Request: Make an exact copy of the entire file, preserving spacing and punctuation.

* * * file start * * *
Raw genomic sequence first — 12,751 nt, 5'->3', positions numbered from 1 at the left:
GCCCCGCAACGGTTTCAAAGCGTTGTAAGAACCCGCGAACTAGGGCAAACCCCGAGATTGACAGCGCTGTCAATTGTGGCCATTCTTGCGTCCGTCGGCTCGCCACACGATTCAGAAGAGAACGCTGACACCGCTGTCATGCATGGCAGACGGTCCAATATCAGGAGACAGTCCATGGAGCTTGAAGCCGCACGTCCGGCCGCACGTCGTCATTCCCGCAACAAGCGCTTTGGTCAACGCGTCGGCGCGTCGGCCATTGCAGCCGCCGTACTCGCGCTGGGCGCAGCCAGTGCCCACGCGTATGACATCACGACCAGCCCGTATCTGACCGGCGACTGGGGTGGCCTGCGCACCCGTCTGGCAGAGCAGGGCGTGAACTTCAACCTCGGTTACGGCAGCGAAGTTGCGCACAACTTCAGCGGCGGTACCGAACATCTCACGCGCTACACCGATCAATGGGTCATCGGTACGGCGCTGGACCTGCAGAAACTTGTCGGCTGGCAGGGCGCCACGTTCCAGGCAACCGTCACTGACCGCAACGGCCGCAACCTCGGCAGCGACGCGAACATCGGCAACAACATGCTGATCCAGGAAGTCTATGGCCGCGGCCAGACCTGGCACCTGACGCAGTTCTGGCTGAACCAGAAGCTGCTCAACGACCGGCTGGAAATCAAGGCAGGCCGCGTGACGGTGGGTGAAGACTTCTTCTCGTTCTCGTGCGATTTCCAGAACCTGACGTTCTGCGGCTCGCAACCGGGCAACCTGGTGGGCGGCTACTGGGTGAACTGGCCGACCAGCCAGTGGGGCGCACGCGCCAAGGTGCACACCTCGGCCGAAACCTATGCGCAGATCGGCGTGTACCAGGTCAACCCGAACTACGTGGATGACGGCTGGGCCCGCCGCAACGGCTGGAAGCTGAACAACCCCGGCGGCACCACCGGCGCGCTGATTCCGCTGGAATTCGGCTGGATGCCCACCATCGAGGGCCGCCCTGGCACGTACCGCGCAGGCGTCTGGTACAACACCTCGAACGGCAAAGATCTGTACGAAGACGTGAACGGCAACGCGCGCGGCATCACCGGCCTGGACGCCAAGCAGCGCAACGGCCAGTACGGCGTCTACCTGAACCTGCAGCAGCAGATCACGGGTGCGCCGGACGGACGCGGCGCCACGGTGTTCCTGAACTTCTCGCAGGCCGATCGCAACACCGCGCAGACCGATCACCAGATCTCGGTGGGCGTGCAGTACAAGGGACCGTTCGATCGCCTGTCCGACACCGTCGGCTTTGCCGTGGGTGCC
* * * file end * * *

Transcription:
Raw genomic sequence first — 12,751 nt, 5'->3', positions numbered from 1 at the left:
GCCCCGCAACGGTTTCAAAGCGTTGTAAGAACCCGCGAACTAGGGCAAACCCCGAGATTGACAGCGCTGTCAATTGTGGCCATTCTTGCGTCCGTCGGCTCGCCACACGATTCAGAAGAGAACGCTGACACCGCTGTCATGCATGGCAGACGGTCCAATATCAGGAGACAGTCCATGGAGCTTGAAGCCGCACGTCCGGCCGCACGTCGTCATTCCCGCAACAAGCGCTTTGGTCAACGCGTCGGCGCGTCGGCCATTGCAGCCGCCGTACTCGCGCTGGGCGCAGCCAGTGCCCACGCGTATGACATCACGACCAGCCCGTATCTGACCGGCGACTGGGGTGGCCTGCGCACCCGTCTGGCAGAGCAGGGCGTGAACTTCAACCTCGGTTACGGCAGCGAAGTTGCGCACAACTTCAGCGGCGGTACCGAACATCTCACGCGCTACACCGATCAATGGGTCATCGGTACGGCGCTGGACCTGCAGAAACTTGTCGGCTGGCAGGGCGCCACGTTCCAGGCAACCGTCACTGACCGCAACGGCCGCAACCTCGGCAGCGACGCGAACATCGGCAACAACATGCTGATCCAGGAAGTCTATGGCCGCGGCCAGACCTGGCACCTGACGCAGTTCTGGCTGAACCAGAAGCTGCTCAACGACCGGCTGGAAATCAAGGCAGGCCGCGTGACGGTGGGTGAAGACTTCTTCTCGTTCTCGTGCGATTTCCAGAACCTGACGTTCTGCGGCTCGCAACCGGGCAACCTGGTGGGCGGCTACTGGGTGAACTGGCCGACCAGCCAGTGGGGCGCACGCGCCAAGGTGCACACCTCGGCCGAAACCTATGCGCAGATCGGCGTGTACCAGGTCAACCCGAACTACGTGGATGACGGCTGGGCCCGCCGCAACGGCTGGAAGCTGAACAACCCCGGCGGCACCACCGGCGCGCTGATTCCGCTGGAATTCGGCTGGATGCCCACCATCGAGGGCCGCCCTGGCACGTACCGCGCAGGCGTCTGGTACAACACCTCGAACGGCAAAGATCTGTACGAAGACGTGAACGGCAACGCGCGCGGCATCACCGGCCTGGACGCCAAGCAGCGCAACGGCCAGTACGGCGTCTACCTGAACCTGCAGCAGCAGATCACGGGTGCGCCGGACGGACGCGGCGCCACGGTGTTCCTGAACTTCTCGCAGGCCGATCGCAACACCGCGCAGACCGATCACCAGATCTCGGTGGGCGTGCAGTACAAGGGACCGTTCGATCGCCTGTCCGACACCGTCGGCTTTGCCGTGGGTGCC